It was my first day in Italy. My Superhost dropped me at a train station to get the fast train to Pompeii and said he would send me directions to return to his home. He helped me book my ticket with my EU rail pass so he knew my return time.
He sent the train and the bus information but never mentioned what stop to get off at. An hour and a half later, now after 11:00 PM at night, I sent another text letting him know I was stranded. 35 minutes later he responded with his address that I already had from my pre-approved booking.
I finally found my way after almost two hours, two buses and walking around with very few people to help at that late hour at night. I never saw my Superhost again until the day of my departure. I stayed there five nights and six days.
The next day at the metro, the staff informed me the bus he had recommended was not the most direct route to get to his home. Where he suggested I catch the bus was a poorly lit area with vandalized cars and a construction area about a 5-minute walk from the train station he recommended. They advised me to get off one more stop, the last stop on the line, where there was a bus terminal, well lit and had both police and soldiers present.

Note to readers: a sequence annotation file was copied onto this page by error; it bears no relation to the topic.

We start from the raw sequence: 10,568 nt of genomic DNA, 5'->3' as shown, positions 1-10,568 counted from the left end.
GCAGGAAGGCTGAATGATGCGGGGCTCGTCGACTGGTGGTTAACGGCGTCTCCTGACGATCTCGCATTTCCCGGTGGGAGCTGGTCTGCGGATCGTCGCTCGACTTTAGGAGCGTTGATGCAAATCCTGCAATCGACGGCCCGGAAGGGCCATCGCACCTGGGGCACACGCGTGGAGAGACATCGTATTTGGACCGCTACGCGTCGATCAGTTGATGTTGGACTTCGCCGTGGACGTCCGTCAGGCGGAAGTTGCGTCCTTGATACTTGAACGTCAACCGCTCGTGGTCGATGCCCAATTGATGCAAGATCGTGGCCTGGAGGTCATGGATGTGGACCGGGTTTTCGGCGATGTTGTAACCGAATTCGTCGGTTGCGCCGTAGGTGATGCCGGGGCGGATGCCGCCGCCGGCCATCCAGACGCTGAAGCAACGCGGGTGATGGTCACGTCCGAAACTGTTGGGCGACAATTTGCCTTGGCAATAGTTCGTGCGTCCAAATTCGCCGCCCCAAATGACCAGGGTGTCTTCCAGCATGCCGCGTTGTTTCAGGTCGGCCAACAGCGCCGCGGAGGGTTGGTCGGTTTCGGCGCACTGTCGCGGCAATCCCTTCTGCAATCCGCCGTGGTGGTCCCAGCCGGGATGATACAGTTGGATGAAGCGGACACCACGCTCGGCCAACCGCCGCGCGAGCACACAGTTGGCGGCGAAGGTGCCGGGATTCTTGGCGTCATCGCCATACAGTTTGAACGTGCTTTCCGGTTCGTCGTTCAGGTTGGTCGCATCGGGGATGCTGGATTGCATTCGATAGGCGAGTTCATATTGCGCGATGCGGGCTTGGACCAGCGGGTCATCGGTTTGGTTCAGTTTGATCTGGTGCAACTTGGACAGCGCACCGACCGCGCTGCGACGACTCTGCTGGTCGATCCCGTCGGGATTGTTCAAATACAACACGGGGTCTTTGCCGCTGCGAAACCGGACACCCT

The bus the metro staff suggested placed me, right around the corner, approximately a 10-minute walk from his home. The bus stop my Superhost recommended was on the main road with many different streets to navigate and approximately a 20-minute walk to his home.
After two weeks of emailing Brian Chesky and then Chip Conley with no reply, I filed a Resolution Case. A Senior Escalation Supervisor suggested “a Superhost is not required to help you navigate the city.” He also replied, “a Superhost has 24 hours to reply to a host.”
Let me get this straight: giving precise and complete directions to get back to a host’s home on the first day of your stay in a foreign country is “navigating the city.” Secondly, by being stranded at night on your first day in a foreign country, he is suggesting “wait 24 hours for your host to contact you”?
Folks as I read CEO Brian Chesky doesn’t care about guests, only hosts. Obviously his staff are trained to do the same. I tried calling, spoke to three staff members, and told my story three times until I requested a manager and refused to tell it again. The Senior Escalation Supervisor concluded “it seems like your Superhost tried to help.” He signed off and closed my case.
Airbnb can go to hell and burn there. Karma is a sure thing. Avoid Airbnb at all costs. Decrease guests booking means more hosts without reservations and hopefully then Airbnb will change their bottom line.